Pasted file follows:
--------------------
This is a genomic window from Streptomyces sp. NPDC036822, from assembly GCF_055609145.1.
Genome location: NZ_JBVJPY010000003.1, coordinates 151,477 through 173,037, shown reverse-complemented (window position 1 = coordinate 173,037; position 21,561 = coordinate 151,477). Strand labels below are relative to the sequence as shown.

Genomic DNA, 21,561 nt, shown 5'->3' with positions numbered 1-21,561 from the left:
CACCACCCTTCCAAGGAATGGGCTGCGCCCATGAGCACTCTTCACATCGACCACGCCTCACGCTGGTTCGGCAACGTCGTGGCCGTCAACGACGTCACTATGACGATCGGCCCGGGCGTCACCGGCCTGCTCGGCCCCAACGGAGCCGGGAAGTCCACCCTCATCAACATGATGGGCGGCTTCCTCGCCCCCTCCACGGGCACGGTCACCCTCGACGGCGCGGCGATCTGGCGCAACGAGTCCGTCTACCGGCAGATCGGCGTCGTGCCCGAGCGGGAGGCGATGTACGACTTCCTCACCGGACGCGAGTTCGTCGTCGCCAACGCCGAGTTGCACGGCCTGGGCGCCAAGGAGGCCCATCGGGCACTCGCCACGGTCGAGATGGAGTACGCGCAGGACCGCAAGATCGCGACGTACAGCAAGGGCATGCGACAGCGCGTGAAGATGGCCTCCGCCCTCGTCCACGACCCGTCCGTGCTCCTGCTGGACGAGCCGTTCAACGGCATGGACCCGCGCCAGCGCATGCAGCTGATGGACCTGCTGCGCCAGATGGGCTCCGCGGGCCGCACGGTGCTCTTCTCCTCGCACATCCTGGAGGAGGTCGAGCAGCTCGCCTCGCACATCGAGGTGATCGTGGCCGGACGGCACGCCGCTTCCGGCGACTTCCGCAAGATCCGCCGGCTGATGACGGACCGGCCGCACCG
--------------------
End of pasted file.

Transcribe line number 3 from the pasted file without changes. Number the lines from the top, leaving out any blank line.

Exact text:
Genomic DNA, 21,561 nt, shown 5'->3' with positions numbered 1-21,561 from the left: